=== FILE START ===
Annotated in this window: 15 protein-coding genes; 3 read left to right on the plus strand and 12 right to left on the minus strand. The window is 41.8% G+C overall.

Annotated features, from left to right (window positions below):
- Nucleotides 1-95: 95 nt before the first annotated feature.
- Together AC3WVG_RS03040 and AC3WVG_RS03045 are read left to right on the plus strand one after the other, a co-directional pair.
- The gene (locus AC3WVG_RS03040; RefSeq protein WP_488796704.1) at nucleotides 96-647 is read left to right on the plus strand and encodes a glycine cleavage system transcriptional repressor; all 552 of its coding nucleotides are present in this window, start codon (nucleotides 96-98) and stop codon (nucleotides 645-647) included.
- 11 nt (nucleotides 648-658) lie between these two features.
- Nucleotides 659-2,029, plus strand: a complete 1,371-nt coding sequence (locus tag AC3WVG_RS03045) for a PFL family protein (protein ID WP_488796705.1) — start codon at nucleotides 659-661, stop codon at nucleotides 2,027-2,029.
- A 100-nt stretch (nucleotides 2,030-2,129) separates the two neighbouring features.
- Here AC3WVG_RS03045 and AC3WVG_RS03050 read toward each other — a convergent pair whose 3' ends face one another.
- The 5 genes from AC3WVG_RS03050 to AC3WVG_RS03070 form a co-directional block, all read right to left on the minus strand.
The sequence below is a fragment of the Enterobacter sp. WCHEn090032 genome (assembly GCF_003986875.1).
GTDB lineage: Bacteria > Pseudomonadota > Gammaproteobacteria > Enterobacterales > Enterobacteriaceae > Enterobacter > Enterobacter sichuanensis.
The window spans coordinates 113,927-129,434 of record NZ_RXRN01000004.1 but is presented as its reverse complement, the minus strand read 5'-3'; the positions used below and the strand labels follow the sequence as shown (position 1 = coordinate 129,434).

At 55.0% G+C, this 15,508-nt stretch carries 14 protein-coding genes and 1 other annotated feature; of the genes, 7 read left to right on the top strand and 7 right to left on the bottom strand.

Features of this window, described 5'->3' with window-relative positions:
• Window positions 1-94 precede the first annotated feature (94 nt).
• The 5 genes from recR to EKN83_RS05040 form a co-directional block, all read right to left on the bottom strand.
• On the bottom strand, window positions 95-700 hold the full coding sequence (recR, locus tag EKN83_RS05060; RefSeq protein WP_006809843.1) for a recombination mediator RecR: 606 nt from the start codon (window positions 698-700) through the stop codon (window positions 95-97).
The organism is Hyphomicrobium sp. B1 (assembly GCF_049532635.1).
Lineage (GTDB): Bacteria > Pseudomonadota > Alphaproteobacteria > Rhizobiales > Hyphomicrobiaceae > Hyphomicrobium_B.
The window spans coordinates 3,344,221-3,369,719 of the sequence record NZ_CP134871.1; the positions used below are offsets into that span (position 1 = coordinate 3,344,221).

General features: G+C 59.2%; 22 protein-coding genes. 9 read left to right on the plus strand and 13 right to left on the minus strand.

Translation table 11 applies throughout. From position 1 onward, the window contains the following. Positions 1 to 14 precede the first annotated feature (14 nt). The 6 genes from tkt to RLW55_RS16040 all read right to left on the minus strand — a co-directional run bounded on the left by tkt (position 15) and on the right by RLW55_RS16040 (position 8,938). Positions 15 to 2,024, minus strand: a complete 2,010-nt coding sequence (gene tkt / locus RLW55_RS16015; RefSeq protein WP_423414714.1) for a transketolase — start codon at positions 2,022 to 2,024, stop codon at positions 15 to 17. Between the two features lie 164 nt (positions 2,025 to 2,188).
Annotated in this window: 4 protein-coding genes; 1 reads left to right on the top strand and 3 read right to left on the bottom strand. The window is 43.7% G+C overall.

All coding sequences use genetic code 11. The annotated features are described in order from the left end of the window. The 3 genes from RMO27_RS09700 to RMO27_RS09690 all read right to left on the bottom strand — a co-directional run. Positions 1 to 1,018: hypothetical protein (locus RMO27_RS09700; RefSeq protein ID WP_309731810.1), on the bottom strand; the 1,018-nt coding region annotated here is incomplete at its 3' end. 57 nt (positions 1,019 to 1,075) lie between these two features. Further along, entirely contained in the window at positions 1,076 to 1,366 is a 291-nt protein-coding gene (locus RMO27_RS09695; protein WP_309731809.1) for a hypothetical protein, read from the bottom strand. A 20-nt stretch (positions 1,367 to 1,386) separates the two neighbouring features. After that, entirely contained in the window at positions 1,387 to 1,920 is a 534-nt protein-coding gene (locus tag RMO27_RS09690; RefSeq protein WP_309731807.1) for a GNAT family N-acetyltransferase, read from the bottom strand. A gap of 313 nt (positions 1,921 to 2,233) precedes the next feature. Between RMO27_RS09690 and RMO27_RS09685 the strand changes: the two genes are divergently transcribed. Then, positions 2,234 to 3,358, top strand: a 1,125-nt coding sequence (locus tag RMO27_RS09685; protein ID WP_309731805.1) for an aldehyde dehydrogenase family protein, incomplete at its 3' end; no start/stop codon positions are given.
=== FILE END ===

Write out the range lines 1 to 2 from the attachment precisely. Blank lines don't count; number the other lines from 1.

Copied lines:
Annotated in this window: 15 protein-coding genes; 3 read left to right on the plus strand and 12 right to left on the minus strand. The window is 41.8% G+C overall.

Annotated features, from left to right (window positions below):